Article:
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I have a loop with the following structure :

  • Calculate a byte array with length k (somewhere slow)
  • Find if the calculated byte array matches any in a list of N byte arrays I have.
  • Repeat

My loop is to be called many many times (it's the main loop of my program), and I want the second step to be as fast as possible.

The naive implementation for the second step would be using memcmp:

char* calc;
char** list;
int k, n, i;
for(i = 0; i < n; i++) {
  if (!memcmp(calc, list[i], k)) {
    printf("Matches array %d", i);

Can you think of any faster way ? A few things :

  • My list is fixed at the start of my program, any precomputation on it is fine.
  • Let's assume that k is small (<= 64), N is moderate (around 100-1000).
  • Performance is the goal here, and portability is a non issue. Intrinsics/inline assembly is fine, as long as it's faster.

Here are a few thoughts that I had :

  • Given k<64 and I'm on x86_64, I could sort my lookup array as a long array, and do a binary search on it. O(log(n)). Even if k was big, I could sort my lookup array and do this binary search using memcmp.
  • Given k is small, again, I could compute a 8/16/32 bits checksum (the simplest being folding my arrays over themselves using a xor) of all my lookup arrays and use a built-in PCMPGT as in How to compare more than two numbers in parallel?. I know SSE4.2 is available here.

Do you think going for vectorization/sse is a good idea here ? If yes, what do you think is the best approach. I'd like to say that this isn't early optimization, but performance is crucial here, I need the outer loop to be as fast as possible. Thanks

EDIT1: It looks like provides some interesting thoughts about it. Binary search on a list of long seems the way to go..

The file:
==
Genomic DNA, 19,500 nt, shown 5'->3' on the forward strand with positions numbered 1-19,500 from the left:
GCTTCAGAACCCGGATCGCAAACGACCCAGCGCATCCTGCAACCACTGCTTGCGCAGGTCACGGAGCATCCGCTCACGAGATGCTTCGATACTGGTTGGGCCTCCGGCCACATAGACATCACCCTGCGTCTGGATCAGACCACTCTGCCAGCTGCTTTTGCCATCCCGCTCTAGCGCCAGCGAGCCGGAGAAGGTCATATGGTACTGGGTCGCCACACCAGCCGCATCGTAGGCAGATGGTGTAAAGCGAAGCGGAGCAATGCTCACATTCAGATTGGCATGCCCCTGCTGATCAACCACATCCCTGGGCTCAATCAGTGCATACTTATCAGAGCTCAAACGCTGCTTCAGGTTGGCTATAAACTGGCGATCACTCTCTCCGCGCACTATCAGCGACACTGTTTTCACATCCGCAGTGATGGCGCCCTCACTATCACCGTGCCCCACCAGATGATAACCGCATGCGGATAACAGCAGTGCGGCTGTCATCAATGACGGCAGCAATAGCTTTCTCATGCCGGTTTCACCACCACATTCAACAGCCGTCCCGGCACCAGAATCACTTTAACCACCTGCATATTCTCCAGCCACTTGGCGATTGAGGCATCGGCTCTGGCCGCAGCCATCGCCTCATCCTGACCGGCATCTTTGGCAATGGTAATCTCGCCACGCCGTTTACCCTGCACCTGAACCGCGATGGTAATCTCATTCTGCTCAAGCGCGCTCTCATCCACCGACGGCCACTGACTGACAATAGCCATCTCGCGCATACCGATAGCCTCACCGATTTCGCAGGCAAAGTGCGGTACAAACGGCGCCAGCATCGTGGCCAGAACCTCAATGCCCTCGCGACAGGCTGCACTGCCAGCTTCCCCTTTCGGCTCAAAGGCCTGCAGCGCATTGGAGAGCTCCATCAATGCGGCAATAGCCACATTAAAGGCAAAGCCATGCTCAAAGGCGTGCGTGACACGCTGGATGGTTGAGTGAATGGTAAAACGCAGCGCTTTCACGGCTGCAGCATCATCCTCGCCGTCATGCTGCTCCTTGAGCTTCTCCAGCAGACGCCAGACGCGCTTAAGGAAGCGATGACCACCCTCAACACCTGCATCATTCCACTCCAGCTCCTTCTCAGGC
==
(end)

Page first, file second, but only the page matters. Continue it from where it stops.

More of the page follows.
share|improve this question
With N < 1000, binary search at most saves you a factor of 10 in comparisons. That's something that could be swallowed by constant factors e.g. costs of branch mispredictions, of more complicated logic. So binary search wouldn't be my first attempt. – delnan Jan 17 '14 at 10:40
That's an excellent point. I'll try that, but it will probably go lower in my list, especially since BS is prone to branch mispredictions. – Wam Jan 17 '14 at 11:03
You're looking at it the wrong way, repeated comparisons, no matter how vectorized, would be orders of magnitude slower than keeping a hash like abligh suggested. I'd also suggest using the algorithm tag for this question for better exposure (instead of all these unrelated ISA tags) – Leeor Jan 17 '14 at 12:28
We can assume that my stuff fits in 64bits, or even 32bits. If it wasn't, I could hash it so it could. But now, what's the fastest way to find whether my hash exists in the list of precomputed hashes ? Also, I added the algorithm tag. – Wam Jan 17 '14 at 12:32
I suspect that, for a small enough N (and 1000 is small) you won't find anything faster than a binary search. But maybe you could benchmark this: generate a sorted list of 1000 ints (or longs) from a random number generator. After each calculation, generate some hash and binary-search the list. Since the list is random, you will likely miss every single time, simulating your worst case - see what that does to your computations/second. (your hash computation is likely to cost more than the search, so if the 'hash+search' is too slow, look for a better hash before optimizing past binary search. – JVMATL Jan 17 '14 at 17:07

The optimum solution is going to depend on how many arrays there are to match, the size of the arrays, and how often they change. I would look at avoiding doing the comparisons at all.

Assuming the list of arrays to compare it to does not change frequently and you have many such arrays, I would create a hash of each array, then when you come to compare, hash the thing you are testing. Then you only need compare the hash values. With a hash like SHA256, you can rely on this both as a positive and negative indicator (i.e. the hashes matching is sufficient to say the arrays match as well as the hashes not matching being sufficient to say the arrays differ). This would work very well if you had (say) 1,000,000 arrays to compare against which hardly ever change, as calculating the hash would be faster than 1,000,000 array comparisons.